17. The third contention was that standing Order 18, in so far as it provides for or implies, an automatic termination of service is invalid, and that notice of termination of service on the workmen is required, In spite of the provisions of the said standing order. Reliance was placed on the decision in Jai Shankar v. State of Rajasthan 1966-II L.L.J. 140. That was concerned with the validity of Regn. 13 of the Jodhpur Service Regulations which provided that an individual who absents himself without permission for one month or more after the end of his leave should be considered to have sacrificed his appointment, and may only be reinstated with the sanction of the competent authority. It was ruled by the Supreme Court that an action in pursuance of the above regulation refusing to take back a person who had overstayed his leave involved a termination of service and contravened Article 311 of the Constitution, if the person is denied an opportunity for explanation. The decision is Inapplicable, as we are not termination by any considerations of Article 311. More to the point, is the decision of the Supreme Court in Buckingham and Carnatic Co. v. Venkatayya 1963-II L.L.J. 638. The standing order that was construed in that case provided that an employee who absents himself for eight consecutive working days without leave shall be deemed to have left company's service without notice there by terminating his contract of service. If he gives an explanation to the satisfaction of the management, the absence shall be converted into leave without pay or dearness allowance. Dealing with the above standing order, it was observed by the Supreme Court:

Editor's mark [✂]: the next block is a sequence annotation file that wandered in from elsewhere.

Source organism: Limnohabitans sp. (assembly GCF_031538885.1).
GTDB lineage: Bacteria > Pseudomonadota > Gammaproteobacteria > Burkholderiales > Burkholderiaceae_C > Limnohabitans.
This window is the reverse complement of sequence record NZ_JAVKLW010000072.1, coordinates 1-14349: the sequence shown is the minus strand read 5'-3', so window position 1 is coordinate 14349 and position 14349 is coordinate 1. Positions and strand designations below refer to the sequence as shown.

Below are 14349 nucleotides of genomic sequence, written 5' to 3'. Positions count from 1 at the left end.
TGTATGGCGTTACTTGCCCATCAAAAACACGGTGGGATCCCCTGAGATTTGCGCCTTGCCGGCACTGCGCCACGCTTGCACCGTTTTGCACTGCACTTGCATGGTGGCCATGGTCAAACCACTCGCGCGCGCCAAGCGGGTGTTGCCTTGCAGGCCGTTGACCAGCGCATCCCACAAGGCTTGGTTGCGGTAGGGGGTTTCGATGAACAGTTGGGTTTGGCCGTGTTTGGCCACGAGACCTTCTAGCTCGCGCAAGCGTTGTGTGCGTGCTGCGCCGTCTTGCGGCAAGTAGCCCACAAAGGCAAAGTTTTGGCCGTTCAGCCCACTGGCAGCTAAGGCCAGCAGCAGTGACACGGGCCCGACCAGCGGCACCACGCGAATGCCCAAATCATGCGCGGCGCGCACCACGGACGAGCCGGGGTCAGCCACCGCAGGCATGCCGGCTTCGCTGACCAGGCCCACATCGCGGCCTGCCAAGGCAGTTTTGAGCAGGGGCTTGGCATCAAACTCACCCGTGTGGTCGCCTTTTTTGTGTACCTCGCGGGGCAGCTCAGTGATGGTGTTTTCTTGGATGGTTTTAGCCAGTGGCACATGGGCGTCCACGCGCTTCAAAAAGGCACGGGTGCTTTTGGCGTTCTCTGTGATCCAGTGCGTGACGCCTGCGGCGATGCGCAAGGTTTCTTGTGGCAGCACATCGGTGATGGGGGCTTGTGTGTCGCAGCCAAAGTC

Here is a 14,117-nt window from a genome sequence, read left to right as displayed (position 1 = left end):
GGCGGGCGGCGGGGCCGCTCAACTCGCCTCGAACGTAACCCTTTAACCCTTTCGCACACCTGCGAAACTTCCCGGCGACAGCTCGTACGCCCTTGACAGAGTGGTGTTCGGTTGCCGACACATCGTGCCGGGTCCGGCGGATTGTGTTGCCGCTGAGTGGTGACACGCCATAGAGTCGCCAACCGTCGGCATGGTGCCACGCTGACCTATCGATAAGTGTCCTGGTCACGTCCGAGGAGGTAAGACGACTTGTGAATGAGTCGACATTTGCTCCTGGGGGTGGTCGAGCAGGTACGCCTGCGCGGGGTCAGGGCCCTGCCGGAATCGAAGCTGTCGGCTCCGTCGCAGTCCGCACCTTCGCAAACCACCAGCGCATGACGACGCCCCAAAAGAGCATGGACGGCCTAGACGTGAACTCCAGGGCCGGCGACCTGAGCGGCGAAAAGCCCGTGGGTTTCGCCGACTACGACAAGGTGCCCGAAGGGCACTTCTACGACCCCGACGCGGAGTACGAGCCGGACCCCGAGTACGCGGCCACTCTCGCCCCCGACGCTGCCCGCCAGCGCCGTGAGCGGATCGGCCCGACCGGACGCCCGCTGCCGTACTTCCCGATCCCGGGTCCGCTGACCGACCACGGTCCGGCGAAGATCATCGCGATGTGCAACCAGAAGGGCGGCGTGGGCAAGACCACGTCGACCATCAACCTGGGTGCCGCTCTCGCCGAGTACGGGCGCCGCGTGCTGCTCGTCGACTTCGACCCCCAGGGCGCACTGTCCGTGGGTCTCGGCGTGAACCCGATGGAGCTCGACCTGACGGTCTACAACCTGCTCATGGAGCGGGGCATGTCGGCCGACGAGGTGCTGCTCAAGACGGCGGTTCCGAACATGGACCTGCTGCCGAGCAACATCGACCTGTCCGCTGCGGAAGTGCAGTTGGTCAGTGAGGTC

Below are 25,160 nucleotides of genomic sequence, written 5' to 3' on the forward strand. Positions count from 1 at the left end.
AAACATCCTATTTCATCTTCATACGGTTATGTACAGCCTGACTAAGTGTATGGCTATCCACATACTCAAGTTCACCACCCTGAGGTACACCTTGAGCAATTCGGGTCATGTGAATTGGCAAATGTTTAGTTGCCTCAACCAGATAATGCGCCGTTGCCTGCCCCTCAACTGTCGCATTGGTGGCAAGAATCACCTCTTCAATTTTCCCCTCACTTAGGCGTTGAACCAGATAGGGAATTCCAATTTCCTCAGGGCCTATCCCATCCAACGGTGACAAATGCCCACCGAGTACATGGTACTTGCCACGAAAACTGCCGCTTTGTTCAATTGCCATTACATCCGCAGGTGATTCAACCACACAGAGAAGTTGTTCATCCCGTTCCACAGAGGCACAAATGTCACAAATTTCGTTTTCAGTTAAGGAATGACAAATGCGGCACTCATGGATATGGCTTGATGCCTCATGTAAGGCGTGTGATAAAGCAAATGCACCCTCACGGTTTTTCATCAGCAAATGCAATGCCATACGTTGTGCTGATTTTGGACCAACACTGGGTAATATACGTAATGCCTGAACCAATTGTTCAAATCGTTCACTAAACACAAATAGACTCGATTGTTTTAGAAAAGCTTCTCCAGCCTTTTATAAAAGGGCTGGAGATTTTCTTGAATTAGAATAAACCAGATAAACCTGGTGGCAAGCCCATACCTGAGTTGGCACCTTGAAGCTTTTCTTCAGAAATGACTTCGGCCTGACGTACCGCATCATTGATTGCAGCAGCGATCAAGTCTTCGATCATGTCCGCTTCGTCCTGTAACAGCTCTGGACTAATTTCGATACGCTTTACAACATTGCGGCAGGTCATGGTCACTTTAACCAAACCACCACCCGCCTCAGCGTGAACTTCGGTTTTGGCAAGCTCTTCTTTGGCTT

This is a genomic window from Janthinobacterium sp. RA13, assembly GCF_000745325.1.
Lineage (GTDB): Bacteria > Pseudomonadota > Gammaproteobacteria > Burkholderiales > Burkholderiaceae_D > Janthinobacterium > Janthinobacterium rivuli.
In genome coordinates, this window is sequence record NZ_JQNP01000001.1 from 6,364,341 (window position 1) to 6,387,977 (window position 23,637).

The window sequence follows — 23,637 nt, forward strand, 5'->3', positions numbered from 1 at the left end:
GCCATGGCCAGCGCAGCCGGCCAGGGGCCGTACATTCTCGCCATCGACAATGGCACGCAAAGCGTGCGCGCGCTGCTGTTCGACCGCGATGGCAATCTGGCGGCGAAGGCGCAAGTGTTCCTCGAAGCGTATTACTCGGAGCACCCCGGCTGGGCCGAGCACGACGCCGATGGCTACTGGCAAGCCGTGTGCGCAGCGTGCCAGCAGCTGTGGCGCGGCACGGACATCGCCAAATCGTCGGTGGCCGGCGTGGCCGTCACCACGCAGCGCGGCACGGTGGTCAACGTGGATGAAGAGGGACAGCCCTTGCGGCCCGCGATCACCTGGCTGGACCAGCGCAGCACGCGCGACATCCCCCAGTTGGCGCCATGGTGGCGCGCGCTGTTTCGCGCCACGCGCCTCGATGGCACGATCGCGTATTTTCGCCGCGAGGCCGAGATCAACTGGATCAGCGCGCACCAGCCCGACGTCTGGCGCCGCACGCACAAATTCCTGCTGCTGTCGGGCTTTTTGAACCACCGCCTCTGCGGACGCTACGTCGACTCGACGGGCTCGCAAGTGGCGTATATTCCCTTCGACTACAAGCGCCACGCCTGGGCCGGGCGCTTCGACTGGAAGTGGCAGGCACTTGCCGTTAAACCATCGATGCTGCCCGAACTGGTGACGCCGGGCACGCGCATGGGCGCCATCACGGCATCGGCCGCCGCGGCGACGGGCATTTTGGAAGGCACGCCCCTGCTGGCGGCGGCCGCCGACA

This standing order Is a part of the certified standing order which had been revised by an arbitration award between the parties In 1957. The relevant clause clearly means that if an employee falls within the mischief of its first part, it follows that the defaulting employee has terminated his contract of service. The first provision in Clause (11) proceeds on the basis that absence for eight consecutive days without leave will lead to the Inference that the absentee-workman intended to terminate his contract of service. The certified standing orders represent the relevant terms and conditions of service in a statutory form and they are binding on the parties at least as such If not more, as private contracts embodying similar terms and conditions of service. It is true that under common law an Inference that an employee has abandoned or relinquished service is not easily drawn unless from the length of absence and from other surrounding circumstances an Inference to that effect can be legitimately drawn and it can be assumed that the employee intended to abandon service. Abandonment or relinquishment of service is always a question of Intention, and, normally, such an intention cannot be attributed to an employee without adequate evidence in that behalf. But where parties agree upon the terms and conditions of service and they are included in certified standing orders, the doctrines of common law or considerations of equity would not be relevant. It is then a matter of construing the relevant term itself. Therefore, the first part of standing Order 8 (11) inevitably leads to the conclusion that if an employee is absent for eight consecutive days without leave, he is deemed to have terminated his contract of service and thus relinquished or abandoned his employment.